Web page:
For someone who is spending Shabbat in a city or town, whether its residents are Jewish or non-Jewish, the whole area that is built up contiguously is considered one place, and the 2,000 amot of the teĥum are measured from its perimeter. Even if there is space between the homes, as long as they are surrounded by a fence or an eruv, the entire enclosed area is considered one place, and the 2,000 amot are measured from its perimeter (as will be explained in section 8).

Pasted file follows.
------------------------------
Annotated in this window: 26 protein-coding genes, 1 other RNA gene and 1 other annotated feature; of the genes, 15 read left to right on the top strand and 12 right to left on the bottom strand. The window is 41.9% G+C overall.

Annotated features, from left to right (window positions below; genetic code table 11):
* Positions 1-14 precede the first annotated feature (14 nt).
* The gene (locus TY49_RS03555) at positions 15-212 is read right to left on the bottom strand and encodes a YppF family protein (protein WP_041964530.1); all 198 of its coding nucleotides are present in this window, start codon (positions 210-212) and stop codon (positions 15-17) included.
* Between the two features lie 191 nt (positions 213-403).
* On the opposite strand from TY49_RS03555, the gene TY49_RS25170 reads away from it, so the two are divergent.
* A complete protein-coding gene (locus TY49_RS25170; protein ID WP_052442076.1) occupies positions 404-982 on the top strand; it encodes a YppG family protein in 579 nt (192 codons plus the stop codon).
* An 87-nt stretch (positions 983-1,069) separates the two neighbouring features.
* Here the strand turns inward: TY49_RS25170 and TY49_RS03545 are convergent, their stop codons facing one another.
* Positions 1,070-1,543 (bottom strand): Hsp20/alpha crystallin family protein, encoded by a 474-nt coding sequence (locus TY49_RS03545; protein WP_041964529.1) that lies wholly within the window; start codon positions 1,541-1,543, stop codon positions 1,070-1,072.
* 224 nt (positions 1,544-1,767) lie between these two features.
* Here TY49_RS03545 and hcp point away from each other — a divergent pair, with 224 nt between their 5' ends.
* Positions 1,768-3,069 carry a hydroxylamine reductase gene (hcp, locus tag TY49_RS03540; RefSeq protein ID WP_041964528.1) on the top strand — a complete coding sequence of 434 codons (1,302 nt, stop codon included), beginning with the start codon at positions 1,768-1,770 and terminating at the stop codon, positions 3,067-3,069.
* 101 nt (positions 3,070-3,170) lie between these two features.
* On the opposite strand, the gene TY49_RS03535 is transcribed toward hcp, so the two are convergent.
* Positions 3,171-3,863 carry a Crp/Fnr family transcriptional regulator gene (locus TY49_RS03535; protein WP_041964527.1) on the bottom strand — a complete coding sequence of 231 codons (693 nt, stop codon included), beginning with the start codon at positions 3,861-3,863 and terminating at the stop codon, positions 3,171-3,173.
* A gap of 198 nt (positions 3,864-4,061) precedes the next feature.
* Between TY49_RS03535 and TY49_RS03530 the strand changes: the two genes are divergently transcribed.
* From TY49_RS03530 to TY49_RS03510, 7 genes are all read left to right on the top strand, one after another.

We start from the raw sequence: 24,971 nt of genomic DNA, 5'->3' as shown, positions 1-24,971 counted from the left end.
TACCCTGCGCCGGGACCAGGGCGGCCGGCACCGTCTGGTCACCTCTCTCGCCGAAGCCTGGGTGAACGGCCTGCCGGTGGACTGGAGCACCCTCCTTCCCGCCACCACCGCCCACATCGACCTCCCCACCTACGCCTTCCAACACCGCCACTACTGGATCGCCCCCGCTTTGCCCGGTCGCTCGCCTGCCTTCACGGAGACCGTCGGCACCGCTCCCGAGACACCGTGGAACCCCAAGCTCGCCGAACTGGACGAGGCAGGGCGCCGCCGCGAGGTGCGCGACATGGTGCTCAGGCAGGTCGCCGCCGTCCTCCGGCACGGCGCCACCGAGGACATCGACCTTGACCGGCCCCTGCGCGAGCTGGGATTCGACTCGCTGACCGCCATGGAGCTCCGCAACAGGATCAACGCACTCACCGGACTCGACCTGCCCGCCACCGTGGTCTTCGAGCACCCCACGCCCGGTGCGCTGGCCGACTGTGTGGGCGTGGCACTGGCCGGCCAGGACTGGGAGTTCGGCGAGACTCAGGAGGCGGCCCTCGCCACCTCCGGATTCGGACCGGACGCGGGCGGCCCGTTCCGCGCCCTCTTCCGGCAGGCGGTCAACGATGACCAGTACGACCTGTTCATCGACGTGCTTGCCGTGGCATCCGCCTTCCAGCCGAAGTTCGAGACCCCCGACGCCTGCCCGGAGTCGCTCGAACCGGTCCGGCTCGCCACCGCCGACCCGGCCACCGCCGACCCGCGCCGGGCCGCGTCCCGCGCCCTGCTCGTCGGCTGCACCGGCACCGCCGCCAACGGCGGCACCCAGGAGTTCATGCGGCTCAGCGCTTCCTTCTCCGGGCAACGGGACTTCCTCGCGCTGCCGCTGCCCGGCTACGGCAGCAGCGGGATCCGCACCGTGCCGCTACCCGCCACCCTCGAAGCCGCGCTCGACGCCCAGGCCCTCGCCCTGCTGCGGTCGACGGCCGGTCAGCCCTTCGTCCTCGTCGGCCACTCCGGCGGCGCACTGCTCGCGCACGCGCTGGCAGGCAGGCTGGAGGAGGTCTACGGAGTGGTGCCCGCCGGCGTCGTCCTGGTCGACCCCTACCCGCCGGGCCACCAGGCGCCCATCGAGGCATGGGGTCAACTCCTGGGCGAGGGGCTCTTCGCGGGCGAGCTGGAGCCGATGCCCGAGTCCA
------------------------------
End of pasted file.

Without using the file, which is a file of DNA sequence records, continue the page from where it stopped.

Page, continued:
All this pertains to one who spends Shabbat in the city or within its squared-off area. However, one who spends Shabbat in a field near the city is limited to 2,000 amot in each direction, and if his 2,000 amot terminate inside a city, his teĥum ends right there, in the middle of the city. We do not consider the whole city his four amot.